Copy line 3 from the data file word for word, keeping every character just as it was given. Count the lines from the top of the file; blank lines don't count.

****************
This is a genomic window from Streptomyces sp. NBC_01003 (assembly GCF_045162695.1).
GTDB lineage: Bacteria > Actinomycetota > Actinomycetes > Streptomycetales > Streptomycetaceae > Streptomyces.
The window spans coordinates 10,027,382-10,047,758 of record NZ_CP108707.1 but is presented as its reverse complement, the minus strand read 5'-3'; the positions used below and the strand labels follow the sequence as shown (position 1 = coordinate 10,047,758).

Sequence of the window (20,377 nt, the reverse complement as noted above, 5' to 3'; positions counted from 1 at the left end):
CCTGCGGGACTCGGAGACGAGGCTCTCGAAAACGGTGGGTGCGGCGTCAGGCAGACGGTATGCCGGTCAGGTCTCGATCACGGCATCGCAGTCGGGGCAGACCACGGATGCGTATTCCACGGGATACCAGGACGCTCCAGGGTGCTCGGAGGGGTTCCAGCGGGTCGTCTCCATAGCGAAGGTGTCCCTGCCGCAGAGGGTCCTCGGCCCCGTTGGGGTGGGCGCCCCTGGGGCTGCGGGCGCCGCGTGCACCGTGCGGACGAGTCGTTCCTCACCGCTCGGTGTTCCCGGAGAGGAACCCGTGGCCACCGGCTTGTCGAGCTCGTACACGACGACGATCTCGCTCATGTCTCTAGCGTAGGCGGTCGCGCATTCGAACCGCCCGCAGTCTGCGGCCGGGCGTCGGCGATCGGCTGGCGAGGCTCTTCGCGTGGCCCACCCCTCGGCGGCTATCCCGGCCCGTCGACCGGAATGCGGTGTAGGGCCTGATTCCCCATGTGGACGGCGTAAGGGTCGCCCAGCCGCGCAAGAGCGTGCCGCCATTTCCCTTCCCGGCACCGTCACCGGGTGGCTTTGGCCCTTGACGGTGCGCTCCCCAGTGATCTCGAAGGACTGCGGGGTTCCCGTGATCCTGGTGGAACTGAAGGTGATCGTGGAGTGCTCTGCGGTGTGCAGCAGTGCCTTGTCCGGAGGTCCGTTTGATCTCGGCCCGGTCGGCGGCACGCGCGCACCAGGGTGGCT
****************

The window spans coordinates 10,027,382-10,047,758 of record NZ_CP108707.1 but is presented as its reverse complement, the minus strand read 5'-3'; the positions used below and the strand labels follow the sequence as shown (position 1 = coordinate 10,047,758).